Edmund Michael Burke truly was the most interesting man in the world.
After graduating from Penn, Burke became a spy, a movie consultant, and the president of the New York Yankees at different points in his life. Some of the people whom he counted among his friends include a notorious British traitor, the founder of the Office of Strategic Service (the precursor to the CIA), the most famous author of the 20th century, and the most influential sports owner of the 20th century. Burke led a life which took him all around the world and allowed him to integrate himself into the highest levels of government, business, and sports.
Born in a small town in Connecticut in 1916, Burke played football, baseball, and basketball growing up. After a successful high school football career, Burke received many scholarship offers but ultimately chose to play football at Penn, where he played halfback on offense, played safety on defense, and returned punts for the Quakers during a time when most players played on all three sides of the ball.
The highlight of his career occurred in his final game for the Red and Blue, which was the final game of the 1938 season. The Quakers were playing heavily favored Cornell, who was ranked No. 10 in the country. Burke managed to snag two interceptions, helping the Quakers battle the Big Red to a scoreless tie. He was offered a tryout with the Eagles in 1939 and made the team, but he eventually decided that the $125 weekly salary wasn’t worth it and instead moved to New York to sell maritime insurance after graduation.
A year after he began his job in New York, the United States entered World War II, and Burke enlisted in the Navy. One day, while visiting Washington, D.C., he ran into a football fan from Philadelphia who recognized him and invited him to a dinner party, which would change the course of his life. While at this party, he met “Wild” Bill Donovan, the head and founder of the OSS, the United States’ first spy agency and a precursor to the CIA. Donavan, himself a Columbia alum and football player for the Lions, recognized Burke and recruited him to join the fledgling agency.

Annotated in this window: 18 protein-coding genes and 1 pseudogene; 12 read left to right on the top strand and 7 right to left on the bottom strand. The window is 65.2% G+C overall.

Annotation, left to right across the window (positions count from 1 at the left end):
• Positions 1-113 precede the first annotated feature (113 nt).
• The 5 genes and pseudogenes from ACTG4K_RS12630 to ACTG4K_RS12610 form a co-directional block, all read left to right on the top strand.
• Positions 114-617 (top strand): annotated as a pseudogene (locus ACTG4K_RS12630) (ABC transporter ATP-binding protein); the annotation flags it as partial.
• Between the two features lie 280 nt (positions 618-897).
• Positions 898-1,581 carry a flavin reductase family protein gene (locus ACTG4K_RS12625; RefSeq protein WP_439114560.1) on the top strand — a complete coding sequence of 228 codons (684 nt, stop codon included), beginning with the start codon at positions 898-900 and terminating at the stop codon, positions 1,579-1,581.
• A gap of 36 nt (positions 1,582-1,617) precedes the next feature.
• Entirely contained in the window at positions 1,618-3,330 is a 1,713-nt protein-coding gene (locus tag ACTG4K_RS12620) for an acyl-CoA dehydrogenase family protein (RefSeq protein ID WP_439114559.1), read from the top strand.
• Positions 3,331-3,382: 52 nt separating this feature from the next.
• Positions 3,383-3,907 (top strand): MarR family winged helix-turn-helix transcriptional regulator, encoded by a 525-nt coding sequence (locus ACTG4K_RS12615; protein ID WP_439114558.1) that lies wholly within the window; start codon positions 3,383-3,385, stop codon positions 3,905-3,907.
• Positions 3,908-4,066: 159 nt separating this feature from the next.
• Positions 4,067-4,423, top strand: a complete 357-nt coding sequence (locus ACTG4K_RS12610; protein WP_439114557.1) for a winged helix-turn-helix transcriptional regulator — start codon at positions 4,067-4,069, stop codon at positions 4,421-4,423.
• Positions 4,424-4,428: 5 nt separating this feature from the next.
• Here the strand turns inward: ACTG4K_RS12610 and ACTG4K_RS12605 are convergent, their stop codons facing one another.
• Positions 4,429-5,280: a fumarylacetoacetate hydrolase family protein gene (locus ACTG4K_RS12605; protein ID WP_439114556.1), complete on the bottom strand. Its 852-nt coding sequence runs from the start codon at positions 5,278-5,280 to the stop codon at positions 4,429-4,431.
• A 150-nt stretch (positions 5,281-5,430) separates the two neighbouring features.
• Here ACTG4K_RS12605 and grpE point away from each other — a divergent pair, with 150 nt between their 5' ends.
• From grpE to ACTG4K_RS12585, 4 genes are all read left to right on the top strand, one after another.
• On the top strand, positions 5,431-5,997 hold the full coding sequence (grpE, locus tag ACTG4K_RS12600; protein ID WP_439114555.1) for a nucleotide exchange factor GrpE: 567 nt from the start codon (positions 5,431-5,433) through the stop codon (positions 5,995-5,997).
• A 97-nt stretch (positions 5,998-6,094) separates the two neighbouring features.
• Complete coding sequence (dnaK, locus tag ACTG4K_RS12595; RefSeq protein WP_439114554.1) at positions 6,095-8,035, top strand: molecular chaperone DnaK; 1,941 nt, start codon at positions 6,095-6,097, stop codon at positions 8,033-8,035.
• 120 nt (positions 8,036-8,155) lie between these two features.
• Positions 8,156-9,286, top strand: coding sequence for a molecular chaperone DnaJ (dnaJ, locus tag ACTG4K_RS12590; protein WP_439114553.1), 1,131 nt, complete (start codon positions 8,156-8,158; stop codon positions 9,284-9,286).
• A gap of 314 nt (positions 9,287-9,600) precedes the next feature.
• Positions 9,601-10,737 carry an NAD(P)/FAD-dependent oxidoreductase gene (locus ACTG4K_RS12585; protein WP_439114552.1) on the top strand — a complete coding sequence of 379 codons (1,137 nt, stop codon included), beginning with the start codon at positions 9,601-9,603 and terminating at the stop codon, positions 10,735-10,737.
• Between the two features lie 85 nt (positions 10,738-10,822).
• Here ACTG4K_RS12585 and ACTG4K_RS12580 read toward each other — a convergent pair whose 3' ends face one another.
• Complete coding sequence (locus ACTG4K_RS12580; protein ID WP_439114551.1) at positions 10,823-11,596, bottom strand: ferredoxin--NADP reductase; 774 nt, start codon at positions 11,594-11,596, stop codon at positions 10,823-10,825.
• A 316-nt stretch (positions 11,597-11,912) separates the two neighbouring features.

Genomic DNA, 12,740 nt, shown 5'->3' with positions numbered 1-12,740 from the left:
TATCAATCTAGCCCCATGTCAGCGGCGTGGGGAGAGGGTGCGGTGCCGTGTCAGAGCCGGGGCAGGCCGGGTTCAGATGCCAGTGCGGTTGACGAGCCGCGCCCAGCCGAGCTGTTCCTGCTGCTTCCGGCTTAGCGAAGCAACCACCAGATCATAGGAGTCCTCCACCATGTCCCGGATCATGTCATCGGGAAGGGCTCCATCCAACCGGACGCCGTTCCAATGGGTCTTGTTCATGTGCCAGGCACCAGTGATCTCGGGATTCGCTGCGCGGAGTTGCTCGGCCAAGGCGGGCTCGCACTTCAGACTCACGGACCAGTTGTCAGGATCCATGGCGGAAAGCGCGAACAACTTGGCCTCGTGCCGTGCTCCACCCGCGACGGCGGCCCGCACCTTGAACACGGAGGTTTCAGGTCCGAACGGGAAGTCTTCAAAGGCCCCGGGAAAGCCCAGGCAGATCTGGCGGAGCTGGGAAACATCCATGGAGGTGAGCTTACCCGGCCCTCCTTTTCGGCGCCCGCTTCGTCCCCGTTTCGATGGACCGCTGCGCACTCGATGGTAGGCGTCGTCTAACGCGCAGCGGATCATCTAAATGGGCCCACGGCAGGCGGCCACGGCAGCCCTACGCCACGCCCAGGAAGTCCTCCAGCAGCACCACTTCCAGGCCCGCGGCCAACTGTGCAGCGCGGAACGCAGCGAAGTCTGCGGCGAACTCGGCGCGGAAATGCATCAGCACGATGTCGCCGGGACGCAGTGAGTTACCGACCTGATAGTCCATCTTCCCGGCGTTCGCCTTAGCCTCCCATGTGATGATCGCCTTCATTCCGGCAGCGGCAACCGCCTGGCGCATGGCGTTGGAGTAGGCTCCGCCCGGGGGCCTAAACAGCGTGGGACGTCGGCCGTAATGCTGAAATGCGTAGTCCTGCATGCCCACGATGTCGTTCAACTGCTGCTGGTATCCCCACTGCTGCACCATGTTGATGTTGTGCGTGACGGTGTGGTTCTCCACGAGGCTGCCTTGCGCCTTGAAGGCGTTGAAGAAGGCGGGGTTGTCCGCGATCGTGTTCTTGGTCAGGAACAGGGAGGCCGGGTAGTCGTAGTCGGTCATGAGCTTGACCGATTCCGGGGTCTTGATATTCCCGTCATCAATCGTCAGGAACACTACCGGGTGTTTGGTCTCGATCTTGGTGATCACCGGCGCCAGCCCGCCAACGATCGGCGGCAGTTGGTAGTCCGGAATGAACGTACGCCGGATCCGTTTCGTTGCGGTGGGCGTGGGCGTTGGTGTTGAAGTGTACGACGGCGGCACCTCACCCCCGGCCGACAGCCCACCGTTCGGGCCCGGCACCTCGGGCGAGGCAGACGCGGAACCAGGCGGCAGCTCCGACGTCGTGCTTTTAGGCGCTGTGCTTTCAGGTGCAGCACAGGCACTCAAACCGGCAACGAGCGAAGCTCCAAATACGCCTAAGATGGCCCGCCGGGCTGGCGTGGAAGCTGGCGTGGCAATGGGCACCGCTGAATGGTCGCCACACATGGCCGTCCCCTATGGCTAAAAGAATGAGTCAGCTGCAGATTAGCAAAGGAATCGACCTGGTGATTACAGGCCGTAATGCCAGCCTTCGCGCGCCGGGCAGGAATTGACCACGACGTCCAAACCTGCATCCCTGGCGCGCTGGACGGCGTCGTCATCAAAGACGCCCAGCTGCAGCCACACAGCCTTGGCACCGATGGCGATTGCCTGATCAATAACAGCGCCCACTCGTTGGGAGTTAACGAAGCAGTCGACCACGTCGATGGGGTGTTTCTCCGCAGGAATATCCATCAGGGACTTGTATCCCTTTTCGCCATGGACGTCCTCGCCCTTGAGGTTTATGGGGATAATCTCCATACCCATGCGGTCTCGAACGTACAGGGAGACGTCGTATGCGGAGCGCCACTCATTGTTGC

Burke decided to join the OSS and started work in Italy. His most important overseas mission occurred in 1943, when he managed to smuggle anti-fascist Italian Vice Admiral Eugenio Minisini out of Italy. Minisini was in possession of torpedo technology vital to the U.S. war effort and turned himself in to the Allies instead of working with the Germans. Burke was awarded a Silver Star and a Navy Cross for his efforts on the mission. He spent the rest of the war working with the resistance in France, helping the allies while befriending Ernest Hemingway. Hemingway, who affectionately referred to him as “kid,” remained friends with Burke for the rest of his life.
Following the war, Burke moved out to Los Angeles to work as a consultant on the Gary Cooper-led spy movie "Cloak and Dagger," which was partly based on Burke's experiences during the war. Burke's movie career fizzled out after that, and he decided to move back to New York, unsure of what to do next. He said that, at that point in his life, he only knew about two things: football and guerrilla warfare. Considering his lack of desire to play football, it seemed as though he had one path left: going back to his old job at the OSS, now known as the CIA, which was recruiting spies for the upcoming Cold War.
While at the CIA, Burke organized dangerous missions in Albania and Russia. One particular mission involved dropping rebels into Albania, but it soon became clear that they had been caught and killed. It was later revealed that Kim Philby, a notorious British traitor who Burke considered a friend, had given up the rebels' location and had gotten them killed.